There are a number of conditions of the body that slowly affect us but have an overall large impact on the way we live. Tooth decay is one of those conditions. It is destructive and slow but can end up taking your tooth and your precious smile with it as well. Expert dentists at one of the leading dental hospital have the opinion that tooth decay isnâ€™t something that just appears out of nowhere. You notice it almost every day but ignore it on a subconscious level.Â
There are a number of factors that make it apparent that you have tooth decay, but the good news is that most of these factors can be tackled proactively. You can greatly reduce your risk of tooth decay by identifying it today and taking steps to prevent this damaging disease from wreaking havoc on your oral hygiene. However, despite this, there are risk factors that increase your likelihood of getting tooth decay. These are the factors that you need to consider as the real risks; the factors that can be the real beginning of tooth decay. Here are some of the most common risk factors of tooth decay that you need to be on the lookout for.
Risk Factors of Tooth Decay
Dental Care Routine
Your dental care routine is one of the most important factors that you have in favour of your fight against plaque buildup. Plaque is a film of bacteria that damages the upper layer of enamel from our teeth and are the primary cause of tooth decay. Brushing and flossing daily is the least that you need to do in order to keep your teeth and your mouth in their best condition. Maintaining this routine will go a long way and your oral health will thank you later.
Fluoride is known to strengthen our tooth enamel against decay. This naturally occurring element is often used as an ingredient in toothpaste, mouthwashes, and many other oral hygiene products. In fact, a number of local authorities even add a little amount of fluoride in the drinking water supply.
Smoking is a known risk factor for oral problems, and the reason behind it is really an eye-opener for many. Smoking constricts the blood vessels that come directly to the mouth. This, in turn, reduces the amounts of nutrients that the mouth receives, thus restricting its ability to fight off infections as well as it can. This significantly increases your risk of developing an infection. Smoking also decreases the bodyâ€™s power of healing, which means that once you develop an infection, the body may not be as able to fight the disease as it could be. If you smoke, it is better to quit right away, and if you donâ€™t smoke, do not ever start.Â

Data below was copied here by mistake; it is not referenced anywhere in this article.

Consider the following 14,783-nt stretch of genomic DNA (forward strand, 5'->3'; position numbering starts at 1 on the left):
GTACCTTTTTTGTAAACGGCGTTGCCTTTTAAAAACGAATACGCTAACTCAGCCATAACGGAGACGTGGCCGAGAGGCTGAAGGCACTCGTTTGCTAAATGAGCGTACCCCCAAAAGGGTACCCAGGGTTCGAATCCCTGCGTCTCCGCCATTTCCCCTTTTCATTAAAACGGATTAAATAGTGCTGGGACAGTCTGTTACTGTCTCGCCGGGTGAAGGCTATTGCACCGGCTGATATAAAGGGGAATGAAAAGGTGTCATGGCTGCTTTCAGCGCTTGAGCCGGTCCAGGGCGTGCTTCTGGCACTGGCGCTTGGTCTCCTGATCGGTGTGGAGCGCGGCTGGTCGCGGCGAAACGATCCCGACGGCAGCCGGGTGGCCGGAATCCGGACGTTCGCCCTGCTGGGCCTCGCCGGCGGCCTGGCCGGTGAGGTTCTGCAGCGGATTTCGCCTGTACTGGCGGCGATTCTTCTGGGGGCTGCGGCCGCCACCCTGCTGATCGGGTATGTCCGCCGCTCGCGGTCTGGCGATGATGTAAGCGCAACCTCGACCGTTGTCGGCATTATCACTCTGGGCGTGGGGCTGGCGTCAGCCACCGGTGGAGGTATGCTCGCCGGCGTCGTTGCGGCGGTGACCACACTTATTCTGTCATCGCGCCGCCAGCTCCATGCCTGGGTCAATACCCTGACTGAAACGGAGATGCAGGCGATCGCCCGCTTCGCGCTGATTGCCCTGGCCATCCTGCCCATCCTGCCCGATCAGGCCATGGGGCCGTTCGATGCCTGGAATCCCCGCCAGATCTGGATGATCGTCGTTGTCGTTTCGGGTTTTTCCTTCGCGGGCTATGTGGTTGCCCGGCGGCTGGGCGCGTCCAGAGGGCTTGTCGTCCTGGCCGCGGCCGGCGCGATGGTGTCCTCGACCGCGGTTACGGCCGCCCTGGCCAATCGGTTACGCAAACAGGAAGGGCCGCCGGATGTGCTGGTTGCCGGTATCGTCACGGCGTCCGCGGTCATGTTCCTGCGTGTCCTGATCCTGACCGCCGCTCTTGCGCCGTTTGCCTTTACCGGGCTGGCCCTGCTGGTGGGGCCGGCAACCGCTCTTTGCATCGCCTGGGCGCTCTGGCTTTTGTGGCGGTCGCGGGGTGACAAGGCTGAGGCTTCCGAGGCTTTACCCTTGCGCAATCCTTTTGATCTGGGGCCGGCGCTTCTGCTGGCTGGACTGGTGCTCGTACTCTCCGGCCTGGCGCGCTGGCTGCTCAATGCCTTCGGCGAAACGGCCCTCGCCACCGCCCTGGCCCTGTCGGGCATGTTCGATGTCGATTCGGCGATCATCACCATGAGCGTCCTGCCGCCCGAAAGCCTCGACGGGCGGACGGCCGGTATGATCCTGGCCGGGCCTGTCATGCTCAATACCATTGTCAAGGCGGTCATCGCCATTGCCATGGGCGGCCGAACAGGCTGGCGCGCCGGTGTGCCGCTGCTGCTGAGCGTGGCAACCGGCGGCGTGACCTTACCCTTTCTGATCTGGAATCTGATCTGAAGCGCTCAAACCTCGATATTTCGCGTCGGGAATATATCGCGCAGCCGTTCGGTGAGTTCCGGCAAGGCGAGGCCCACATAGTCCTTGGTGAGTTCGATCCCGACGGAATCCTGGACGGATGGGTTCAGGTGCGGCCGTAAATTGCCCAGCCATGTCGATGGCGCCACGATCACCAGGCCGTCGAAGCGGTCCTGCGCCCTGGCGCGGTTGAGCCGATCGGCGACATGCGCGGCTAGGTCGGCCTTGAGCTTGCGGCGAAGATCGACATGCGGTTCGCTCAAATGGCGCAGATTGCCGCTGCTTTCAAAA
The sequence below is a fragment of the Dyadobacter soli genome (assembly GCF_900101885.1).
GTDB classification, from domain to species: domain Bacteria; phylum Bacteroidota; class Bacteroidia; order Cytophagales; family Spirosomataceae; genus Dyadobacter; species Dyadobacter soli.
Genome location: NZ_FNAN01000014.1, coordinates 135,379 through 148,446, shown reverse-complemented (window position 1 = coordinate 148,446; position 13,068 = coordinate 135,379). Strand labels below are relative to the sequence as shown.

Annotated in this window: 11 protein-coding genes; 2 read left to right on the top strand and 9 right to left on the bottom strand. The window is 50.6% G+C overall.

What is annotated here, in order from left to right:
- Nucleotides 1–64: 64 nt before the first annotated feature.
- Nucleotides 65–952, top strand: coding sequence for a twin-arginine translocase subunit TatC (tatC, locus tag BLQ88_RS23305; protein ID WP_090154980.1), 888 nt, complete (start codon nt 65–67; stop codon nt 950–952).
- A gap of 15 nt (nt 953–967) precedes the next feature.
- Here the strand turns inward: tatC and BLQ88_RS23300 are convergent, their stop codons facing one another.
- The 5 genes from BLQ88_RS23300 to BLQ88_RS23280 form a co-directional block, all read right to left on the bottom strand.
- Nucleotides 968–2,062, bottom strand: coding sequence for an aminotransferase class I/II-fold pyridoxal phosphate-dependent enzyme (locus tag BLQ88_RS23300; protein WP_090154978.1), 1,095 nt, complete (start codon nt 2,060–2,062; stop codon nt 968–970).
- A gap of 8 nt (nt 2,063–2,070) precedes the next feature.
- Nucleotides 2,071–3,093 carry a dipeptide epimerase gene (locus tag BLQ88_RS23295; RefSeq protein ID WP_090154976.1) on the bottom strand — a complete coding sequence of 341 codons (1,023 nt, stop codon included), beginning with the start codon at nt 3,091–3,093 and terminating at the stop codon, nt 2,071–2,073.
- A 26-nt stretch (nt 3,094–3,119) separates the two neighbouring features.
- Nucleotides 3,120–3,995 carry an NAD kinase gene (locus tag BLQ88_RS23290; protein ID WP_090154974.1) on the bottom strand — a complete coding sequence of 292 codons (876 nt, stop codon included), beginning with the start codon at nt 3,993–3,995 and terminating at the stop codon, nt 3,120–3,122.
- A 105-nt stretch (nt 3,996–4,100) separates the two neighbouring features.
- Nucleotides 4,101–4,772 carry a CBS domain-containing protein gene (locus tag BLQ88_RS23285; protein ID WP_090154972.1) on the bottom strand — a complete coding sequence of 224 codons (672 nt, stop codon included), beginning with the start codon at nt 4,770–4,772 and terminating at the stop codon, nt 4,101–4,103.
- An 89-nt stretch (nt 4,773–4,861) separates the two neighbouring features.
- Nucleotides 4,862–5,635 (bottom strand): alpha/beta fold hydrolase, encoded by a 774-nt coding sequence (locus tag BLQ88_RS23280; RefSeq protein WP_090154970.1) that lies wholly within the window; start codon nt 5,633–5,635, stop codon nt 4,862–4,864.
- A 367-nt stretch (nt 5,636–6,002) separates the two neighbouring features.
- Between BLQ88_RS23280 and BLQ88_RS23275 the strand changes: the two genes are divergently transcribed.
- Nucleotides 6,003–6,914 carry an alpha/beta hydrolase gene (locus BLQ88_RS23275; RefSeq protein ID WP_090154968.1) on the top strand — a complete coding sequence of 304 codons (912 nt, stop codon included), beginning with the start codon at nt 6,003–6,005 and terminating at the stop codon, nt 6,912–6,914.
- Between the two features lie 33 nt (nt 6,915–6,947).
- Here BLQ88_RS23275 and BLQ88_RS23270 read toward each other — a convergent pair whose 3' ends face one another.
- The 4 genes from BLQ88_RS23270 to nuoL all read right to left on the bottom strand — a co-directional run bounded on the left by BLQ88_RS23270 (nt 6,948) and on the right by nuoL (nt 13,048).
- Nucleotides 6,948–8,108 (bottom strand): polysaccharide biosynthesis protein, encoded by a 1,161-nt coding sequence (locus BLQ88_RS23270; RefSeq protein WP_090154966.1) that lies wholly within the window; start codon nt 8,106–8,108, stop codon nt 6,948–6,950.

Dry Mouth, as a condition, is a significant risk factor for tooth decay. The thing to note here is that having an occasional dry mouth and having the problem of a dry mouth are two very different conditions. The latter is a chronic condition where the mouth doesnâ€™t produce enough saliva. The saliva has a natural response that neutralises the acidic food we consume, but in the case of a dry mouth, this power is reduced as there is less saliva. This increases the risk of tooth decay especially after consuming anything acidic. If you feel that you have a dry mouth problem, get yourself checked immediately.
We all love a little snack in the middle of the day. It is often our guilty pleasure to sneak a small portion of snacks away between meals. However, sugary food, soft drinks, and energy drinks between meals are really not the best choice for the sake of your oral health. This much acidic and sugary food can overwhelm the salivaâ€™s capacity to neutralise them and raise your risk of tooth decay. Try to coordinate your snacks according to your meals so you can take care of not overwhelming your mouthâ€™s saliva production.
Heartburn or acid reflux, believe it or not, is a significant risk factor for tooth decay. Your stomach has a small amount of acid that helps you digest your food. Acid reflux is when this acid flows into your mouth. Because of how strong it is, it can actually dissolve the enamel away and cause more of your dentin to be exposed to the bacteria in your mouth. If your gastric reflux is a frequent issue, you must talk to your dentist if that is causing issues to your enamel.
In addition to this, eating disorders like Anorexia and Bulimia are also contributing factors to tooth decay as they may cause significant erosion of your tooth enamel. Since tooth decay can give birth to a number of other conditions like bleeding gums, frequent pain, infections, and even tooth loss, it is important that you nip it in the bud. Considering these risk factors, you can significantly reduce the risk of tooth decay right now instead of fighting the situation later.